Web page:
In January of 1863, Archer Alexander had overheard the area men, plotting to destroy the Peruque Creek railroad bridge, a vital link for the Union troops. Risking his life, he would make his way to warn the troops of what was about to happen. By February, the identity of the informant was known, and his enslaver had sent the Slave Patrol after the fugitive slave. Caught once by the Patrol, he managed to escape and made his way to the home of a Unitarian minister, William Greenleaf Eliot.
The Provost Marshall in St. Louis had issued a Temporary Order for his protection, and permission to live in Eliot’s home. He was grateful and happy to make himself useful, doing carpenter work, making repairs around the estate, and whatever else was needed. A beautiful spring morning would find him plowing up a garden patch, while the children and their nurse looked on. Reverend Eliot had just left the house to teach a class at his school, Washington University when a man approached six-year-old Christopher asking if the black man in the garden was named Archer. As soon as the little boy acknowledged his identity, the men strode over to him and viciously attacked him.
According to Eliot “He had no sooner said the word than one of them raised his bludgeon and knocked him down with a blow on the head. The others pulled out knives and pistols, and kicked him in the face. Then they handcuffed him and forcibly dragged the helpless man to their wagon, pushed him in, and drove off at the top of speed towards the city. The children and nurse ran to the house to tell the story.”* Knocking him unconscious, they grabbed him and threw him in the back of their wagon.
When he awoke, he found himself behind bars! The crowded calaboose was filled with others that were also shackled and chained, awaiting their fate. Filled with dread, he thought of Louisa and his children and grandchildren, sure that he would never see them again. Knowing that it was only a matter of time before he would be standing on the block opposite the Courthouse. He didn’t regret what he had done, only that Rev. Eliot’s had been drawn into the matter. He worried that they would be in a lot of trouble for protecting him. He knew his fate would be worse than death.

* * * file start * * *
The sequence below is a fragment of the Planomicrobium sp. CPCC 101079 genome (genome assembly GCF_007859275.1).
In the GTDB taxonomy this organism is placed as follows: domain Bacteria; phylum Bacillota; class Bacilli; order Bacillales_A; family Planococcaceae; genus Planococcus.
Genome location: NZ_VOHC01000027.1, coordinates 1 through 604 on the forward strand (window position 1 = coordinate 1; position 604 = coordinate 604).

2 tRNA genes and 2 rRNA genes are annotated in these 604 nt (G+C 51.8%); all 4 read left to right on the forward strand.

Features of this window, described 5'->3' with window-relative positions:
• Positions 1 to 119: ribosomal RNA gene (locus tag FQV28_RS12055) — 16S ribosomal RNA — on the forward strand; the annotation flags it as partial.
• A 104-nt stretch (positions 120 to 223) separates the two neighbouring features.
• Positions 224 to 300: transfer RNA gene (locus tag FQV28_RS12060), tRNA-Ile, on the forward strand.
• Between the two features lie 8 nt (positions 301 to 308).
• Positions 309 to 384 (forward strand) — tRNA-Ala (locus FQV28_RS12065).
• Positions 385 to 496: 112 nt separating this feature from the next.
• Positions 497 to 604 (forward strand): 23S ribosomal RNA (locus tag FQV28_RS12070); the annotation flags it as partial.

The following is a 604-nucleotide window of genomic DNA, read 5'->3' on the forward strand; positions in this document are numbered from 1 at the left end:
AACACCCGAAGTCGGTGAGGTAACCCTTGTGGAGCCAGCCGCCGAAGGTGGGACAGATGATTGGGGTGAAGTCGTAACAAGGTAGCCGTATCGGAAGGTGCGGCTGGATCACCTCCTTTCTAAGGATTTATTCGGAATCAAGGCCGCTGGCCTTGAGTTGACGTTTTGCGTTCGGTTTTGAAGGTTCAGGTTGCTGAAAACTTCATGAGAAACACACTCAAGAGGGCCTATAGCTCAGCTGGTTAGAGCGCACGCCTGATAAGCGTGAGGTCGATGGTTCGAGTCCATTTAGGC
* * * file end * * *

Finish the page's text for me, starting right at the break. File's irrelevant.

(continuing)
Suddenly the Reverend Eliot stood before him as the jailor unlocked the gate. “Why, Archer,” [Eliot] said to him, “you’d clean given yourself up for lost, hadn’t you?”–“No, sir,” he answered solemnly, with tears running down his bruised and swollen face. “No, sir, I hadn’t quite give up. I trusted in the Lord. And I sort a knowed you’d follow me up and find me.” By ten o’clock he was quietly in his bed at his usual quarters, and I thanked God with all my heart that the captors were captured….”* Beckoning him to come with him, they had headed home. He wondered if it was all a dream, he imagined he would soon wake up. But instead, he soon found himself in the kitchen, with his wounds bandaged and his stomach filled. Reverend Eliot informed him that he had sent a message to his enslaver Richard Pitman, asking him to name his price. Only an owner had the power to give a man his freedom, and the Marshall’s Order had only been temporary. However, Pitman had given his answer by sending men to retrieve what he believed to be rightfully his. This had angered the Marshall so much that the Order had been made permanent! Now Reverend Eliot told him, that he was sending Pitman a letter…
30 March 1863
“SIR,–About a week ago I sent a message to you by Judge[Barton] Bates, that your man Archie was at my house, and asking you to set a price on him. Since that time he was forcibly taken from my place, but immediately brought back by order of the provost-marshal, under whose protection he has been since he first came to me, more than a month since. He has now papers which will protect him as long as martial law continues. But I prefer to obtain full legal title to his services if I can, and am still ready to buy him from you if you will fix a fair price, under the circumstances. I should emancipate him on the day of purchase. As to the price, I am willing to leave it to Governor Gamble and Judge Bates. My desire has been and is to do what is right in the premises.
W. G. ELIOT.
“This note was sent through Governor Archibald Gamble, but no answer or notice of it ever came in return.”
To read more of this story also see January 1863 and February 1863
In March of 1863, St. Louis was a city under Marshall Law. Missouri’s Constitution permitted slavery, and Lincoln’s Emancipation Proclamation did not alter that status because the State had not seceded from the Union. Military Law was maintained thouugh by the Union Troops under President Abraham Lincoln. The Fugitive Slave Law of 1850 allowed the City Jail, being an institution of the municipality, to hold those enslaved, considered fugitives. Archer Alexander is said to be the “last fugitive slave” captured in St. Louis.
In order to emancipate Archer Alexander, William Greenleaf Eliot would need to purchase him from his current enslaver Richard Hickman Pitman of St. Charles County. This would, in all legal purposes, make Eliot appear as a “slave owner” on a census. However, Eliot could give him his freedom, in the form of “his papers” which he would need to carry with him, to prove he was not a fugitive. These papers were not always filed in the Court records. All freemen were required by Missouri Law to file a bond of a $1000 in order to continue living in Missouri. Many of those enslaved did not have those funds, so by law were sometimes still considered enslaved.
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